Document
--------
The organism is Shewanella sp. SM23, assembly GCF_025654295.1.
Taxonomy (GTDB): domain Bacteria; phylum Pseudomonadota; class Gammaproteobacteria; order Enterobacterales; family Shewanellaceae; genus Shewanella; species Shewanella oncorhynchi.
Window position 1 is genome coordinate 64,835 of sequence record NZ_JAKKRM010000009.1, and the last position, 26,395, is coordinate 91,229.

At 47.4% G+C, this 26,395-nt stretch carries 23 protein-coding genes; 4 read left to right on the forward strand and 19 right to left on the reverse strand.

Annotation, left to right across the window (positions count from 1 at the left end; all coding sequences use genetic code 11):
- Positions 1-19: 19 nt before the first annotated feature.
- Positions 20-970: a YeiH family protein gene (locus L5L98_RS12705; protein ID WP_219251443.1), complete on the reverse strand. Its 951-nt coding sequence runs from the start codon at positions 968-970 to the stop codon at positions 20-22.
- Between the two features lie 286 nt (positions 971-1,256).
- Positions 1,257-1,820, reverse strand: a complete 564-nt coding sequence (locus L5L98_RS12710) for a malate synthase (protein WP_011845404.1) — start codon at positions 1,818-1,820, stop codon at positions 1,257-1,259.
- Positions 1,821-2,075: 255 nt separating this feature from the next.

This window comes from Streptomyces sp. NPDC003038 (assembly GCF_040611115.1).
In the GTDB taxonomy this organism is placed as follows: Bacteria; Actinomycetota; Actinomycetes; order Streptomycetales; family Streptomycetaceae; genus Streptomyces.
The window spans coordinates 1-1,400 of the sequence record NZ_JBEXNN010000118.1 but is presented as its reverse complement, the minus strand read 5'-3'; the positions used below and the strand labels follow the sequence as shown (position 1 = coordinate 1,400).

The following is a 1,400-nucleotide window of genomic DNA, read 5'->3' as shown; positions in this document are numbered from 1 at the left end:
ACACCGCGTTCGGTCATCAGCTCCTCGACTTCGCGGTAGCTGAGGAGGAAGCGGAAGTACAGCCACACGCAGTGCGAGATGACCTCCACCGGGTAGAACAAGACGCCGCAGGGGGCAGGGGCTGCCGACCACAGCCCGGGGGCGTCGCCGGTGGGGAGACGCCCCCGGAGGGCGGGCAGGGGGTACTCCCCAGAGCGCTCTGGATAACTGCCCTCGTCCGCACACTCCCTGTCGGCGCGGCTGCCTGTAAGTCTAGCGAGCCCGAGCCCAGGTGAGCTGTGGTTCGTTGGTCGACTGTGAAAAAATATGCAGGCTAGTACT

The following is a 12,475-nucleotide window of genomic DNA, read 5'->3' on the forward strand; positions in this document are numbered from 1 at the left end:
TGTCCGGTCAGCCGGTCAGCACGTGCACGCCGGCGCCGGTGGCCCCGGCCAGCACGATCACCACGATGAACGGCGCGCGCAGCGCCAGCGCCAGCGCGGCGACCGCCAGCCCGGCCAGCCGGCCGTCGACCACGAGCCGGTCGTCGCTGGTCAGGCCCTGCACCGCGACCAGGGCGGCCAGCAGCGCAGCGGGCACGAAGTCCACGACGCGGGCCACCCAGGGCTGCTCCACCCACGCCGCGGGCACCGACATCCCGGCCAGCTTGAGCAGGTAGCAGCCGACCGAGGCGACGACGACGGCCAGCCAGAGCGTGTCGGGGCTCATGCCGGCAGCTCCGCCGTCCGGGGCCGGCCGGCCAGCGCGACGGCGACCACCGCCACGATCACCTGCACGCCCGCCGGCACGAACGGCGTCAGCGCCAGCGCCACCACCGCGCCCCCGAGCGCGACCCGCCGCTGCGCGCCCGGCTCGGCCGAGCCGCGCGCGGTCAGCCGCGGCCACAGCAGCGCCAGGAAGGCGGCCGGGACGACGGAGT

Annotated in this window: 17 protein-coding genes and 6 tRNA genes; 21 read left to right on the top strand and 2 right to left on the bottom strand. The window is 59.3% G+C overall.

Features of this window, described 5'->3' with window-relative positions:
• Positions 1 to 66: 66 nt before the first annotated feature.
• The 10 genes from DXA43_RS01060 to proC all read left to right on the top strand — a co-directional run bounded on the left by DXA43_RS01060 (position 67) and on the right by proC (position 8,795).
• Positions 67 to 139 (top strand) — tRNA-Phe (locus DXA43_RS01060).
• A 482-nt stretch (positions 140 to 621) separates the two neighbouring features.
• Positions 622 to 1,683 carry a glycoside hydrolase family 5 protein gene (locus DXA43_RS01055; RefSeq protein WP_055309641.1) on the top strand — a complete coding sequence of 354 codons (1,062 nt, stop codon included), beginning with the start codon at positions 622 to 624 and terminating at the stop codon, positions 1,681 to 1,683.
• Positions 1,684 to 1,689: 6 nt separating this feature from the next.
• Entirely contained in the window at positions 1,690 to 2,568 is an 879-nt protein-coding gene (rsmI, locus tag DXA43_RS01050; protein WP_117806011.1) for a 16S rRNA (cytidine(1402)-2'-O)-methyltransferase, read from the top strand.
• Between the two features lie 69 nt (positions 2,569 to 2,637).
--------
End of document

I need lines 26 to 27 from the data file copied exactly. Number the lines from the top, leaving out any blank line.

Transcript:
• Entirely contained in the window at positions 1,690 to 2,568 is an 879-nt protein-coding gene (rsmI, locus tag DXA43_RS01050; protein WP_117806011.1) for a 16S rRNA (cytidine(1402)-2'-O)-methyltransferase, read from the top strand.
• Between the two features lie 69 nt (positions 2,569 to 2,637).